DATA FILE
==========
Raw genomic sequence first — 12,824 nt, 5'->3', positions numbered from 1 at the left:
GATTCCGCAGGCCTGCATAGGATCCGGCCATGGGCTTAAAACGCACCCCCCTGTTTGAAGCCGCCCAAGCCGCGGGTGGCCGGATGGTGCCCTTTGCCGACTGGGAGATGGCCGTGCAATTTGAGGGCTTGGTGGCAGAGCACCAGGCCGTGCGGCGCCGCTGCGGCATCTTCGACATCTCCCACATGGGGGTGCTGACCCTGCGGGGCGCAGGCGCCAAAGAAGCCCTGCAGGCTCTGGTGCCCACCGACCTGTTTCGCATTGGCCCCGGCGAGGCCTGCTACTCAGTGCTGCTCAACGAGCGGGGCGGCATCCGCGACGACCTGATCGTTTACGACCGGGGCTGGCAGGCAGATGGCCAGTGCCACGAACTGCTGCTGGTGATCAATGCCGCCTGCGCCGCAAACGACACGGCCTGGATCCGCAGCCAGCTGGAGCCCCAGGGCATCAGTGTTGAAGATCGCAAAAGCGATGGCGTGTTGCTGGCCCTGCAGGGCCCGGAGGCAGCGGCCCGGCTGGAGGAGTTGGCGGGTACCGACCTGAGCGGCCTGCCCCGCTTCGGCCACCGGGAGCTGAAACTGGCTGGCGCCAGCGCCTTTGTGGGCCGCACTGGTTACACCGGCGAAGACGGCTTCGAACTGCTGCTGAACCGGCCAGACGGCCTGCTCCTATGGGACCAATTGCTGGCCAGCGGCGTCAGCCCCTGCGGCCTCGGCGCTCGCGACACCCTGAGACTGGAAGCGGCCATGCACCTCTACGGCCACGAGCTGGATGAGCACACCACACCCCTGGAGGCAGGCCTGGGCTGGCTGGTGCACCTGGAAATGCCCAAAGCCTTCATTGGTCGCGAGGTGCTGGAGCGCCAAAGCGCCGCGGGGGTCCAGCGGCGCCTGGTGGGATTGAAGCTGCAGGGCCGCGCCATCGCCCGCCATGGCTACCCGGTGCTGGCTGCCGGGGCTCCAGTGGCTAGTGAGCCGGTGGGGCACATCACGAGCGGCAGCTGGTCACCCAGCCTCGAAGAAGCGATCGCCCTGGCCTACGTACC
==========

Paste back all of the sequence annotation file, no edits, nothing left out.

Raw genomic sequence first — 12,824 nt, 5'->3', positions numbered from 1 at the left:
GATTCCGCAGGCCTGCATAGGATCCGGCCATGGGCTTAAAACGCACCCCCCTGTTTGAAGCCGCCCAAGCCGCGGGTGGCCGGATGGTGCCCTTTGCCGACTGGGAGATGGCCGTGCAATTTGAGGGCTTGGTGGCAGAGCACCAGGCCGTGCGGCGCCGCTGCGGCATCTTCGACATCTCCCACATGGGGGTGCTGACCCTGCGGGGCGCAGGCGCCAAAGAAGCCCTGCAGGCTCTGGTGCCCACCGACCTGTTTCGCATTGGCCCCGGCGAGGCCTGCTACTCAGTGCTGCTCAACGAGCGGGGCGGCATCCGCGACGACCTGATCGTTTACGACCGGGGCTGGCAGGCAGATGGCCAGTGCCACGAACTGCTGCTGGTGATCAATGCCGCCTGCGCCGCAAACGACACGGCCTGGATCCGCAGCCAGCTGGAGCCCCAGGGCATCAGTGTTGAAGATCGCAAAAGCGATGGCGTGTTGCTGGCCCTGCAGGGCCCGGAGGCAGCGGCCCGGCTGGAGGAGTTGGCGGGTACCGACCTGAGCGGCCTGCCCCGCTTCGGCCACCGGGAGCTGAAACTGGCTGGCGCCAGCGCCTTTGTGGGCCGCACTGGTTACACCGGCGAAGACGGCTTCGAACTGCTGCTGAACCGGCCAGACGGCCTGCTCCTATGGGACCAATTGCTGGCCAGCGGCGTCAGCCCCTGCGGCCTCGGCGCTCGCGACACCCTGAGACTGGAAGCGGCCATGCACCTCTACGGCCACGAGCTGGATGAGCACACCACACCCCTGGAGGCAGGCCTGGGCTGGCTGGTGCACCTGGAAATGCCCAAAGCCTTCATTGGTCGCGAGGTGCTGGAGCGCCAAAGCGCCGCGGGGGTCCAGCGGCGCCTGGTGGGATTGAAGCTGCAGGGCCGCGCCATCGCCCGCCATGGCTACCCGGTGCTGGCTGCCGGGGCTCCAGTGGCTAGTGAGCCGGTGGGGCACATCACGAGCGGCAGCTGGTCACCCAGCCTCGAAGAAGCGATCGCCCTGGCCTACGTACC